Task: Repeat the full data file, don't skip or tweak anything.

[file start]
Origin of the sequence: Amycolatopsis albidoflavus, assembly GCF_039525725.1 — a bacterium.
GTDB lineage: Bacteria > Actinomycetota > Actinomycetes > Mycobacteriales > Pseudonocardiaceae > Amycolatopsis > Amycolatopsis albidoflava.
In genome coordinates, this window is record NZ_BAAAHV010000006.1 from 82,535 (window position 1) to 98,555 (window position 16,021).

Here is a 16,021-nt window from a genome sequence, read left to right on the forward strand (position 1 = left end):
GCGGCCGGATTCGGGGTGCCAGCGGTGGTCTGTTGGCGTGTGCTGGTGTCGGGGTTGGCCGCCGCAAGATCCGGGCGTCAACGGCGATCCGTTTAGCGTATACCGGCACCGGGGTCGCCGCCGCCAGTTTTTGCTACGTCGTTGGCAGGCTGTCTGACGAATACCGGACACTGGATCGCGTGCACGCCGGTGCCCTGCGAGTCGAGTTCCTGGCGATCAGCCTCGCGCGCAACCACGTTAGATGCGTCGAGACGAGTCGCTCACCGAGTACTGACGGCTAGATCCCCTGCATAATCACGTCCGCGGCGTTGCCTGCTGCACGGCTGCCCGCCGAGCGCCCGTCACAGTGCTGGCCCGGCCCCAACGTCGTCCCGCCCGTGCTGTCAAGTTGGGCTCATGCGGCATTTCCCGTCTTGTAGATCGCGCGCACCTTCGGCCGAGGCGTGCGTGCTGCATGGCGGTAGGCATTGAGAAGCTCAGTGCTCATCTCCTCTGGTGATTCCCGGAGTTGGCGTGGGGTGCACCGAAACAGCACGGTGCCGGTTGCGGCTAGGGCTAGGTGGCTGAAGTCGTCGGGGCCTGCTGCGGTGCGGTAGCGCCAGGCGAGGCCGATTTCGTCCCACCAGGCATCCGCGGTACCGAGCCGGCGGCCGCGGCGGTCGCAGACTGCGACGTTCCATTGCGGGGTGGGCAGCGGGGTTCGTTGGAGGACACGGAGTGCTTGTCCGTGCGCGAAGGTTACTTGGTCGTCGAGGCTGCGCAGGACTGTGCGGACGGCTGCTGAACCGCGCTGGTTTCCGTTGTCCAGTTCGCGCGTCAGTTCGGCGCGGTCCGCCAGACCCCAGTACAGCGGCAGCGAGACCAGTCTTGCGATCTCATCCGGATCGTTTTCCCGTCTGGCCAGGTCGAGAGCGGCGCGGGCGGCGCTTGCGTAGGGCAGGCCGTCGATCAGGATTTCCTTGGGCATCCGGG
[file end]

Origin of the sequence: Amycolatopsis albidoflavus, assembly GCF_039525725.1 — a bacterium.
GTDB lineage: Bacteria > Actinomycetota > Actinomycetes > Mycobacteriales > Pseudonocardiaceae > Amycolatopsis > Amycolatopsis albidoflava.
In genome coordinates, this window is record NZ_BAAAHV010000006.1 from 82,535 (window position 1) to 98,555 (window position 16,021).

Here is a 16,021-nt window from a genome sequence, read left to right on the forward strand (position 1 = left end):
GCGGCCGGATTCGGGGTGCCAGCGGTGGTCTGTTGGCGTGTGCTGGTGTCGGGGTTGGCCGCCGCAAGATCCGGGCGTCAACGGCGATCCGTTTAGCGTATACCGGCACCGGGGTCGCCGCCGCCAGTTTTTGCTACGTCGTTGGCAGGCTGTCTGACGAATACCGGACACTGGATCGCGTGCACGCCGGTGCCCTGCGAGTCGAGTTCCTGGCGATCAGCCTCGCGCGCAACCACGTTAGATGCGTCGAGACGAGTCGCTCACCGAGTACTGACGGCTAGATCCCCTGCATAATCACGTCCGCGGCGTTGCCTGCTGCACGGCTGCCCGCCGAGCGCCCGTCACAGTGCTGGCCCGGCCCCAACGTCGTCCCGCCCGTGCTGTCAAGTTGGGCTCATGCGGCATTTCCCGTCTTGTAGATCGCGCGCACCTTCGGCCGAGGCGTGCGTGCTGCATGGCGGTAGGCATTGAGAAGCTCAGTGCTCATCTCCTCTGGTGATTCCCGGAGTTGGCGTGGGGTGCACCGAAACAGCACGGTGCCGGTTGCGGCTAGGGCTAGGTGGCTGAAGTCGTCGGGGCCTGCTGCGGTGCGGTAGCGCCAGGCGAGGCCGATTTCGTCCCACCAGGCATCCGCGGTACCGAGCCGGCGGCCGCGGCGGTCGCAGACTGCGACGTTCCATTGCGGGGTGGGCAGCGGGGTTCGTTGGAGGACACGGAGTGCTTGTCCGTGCGCGAAGGTTACTTGGTCGTCGAGGCTGCGCAGGACTGTGCGGACGGCTGCTGAACCGCGCTGGTTTCCGTTGTCCAGTTCGCGCGTCAGTTCGGCGCGGTCCGCCAGACCCCAGTACAGCGGCAGCGAGACCAGTCTTGCGATCTCATCCGGATCGTTTTCCCGTCTGGCCAGGTCGAGAGCGGCGCGGGCGGCGCTTGCGTAGGGCAGGCCGTCGATCAGGATTTCCTTGGGCATCCGGG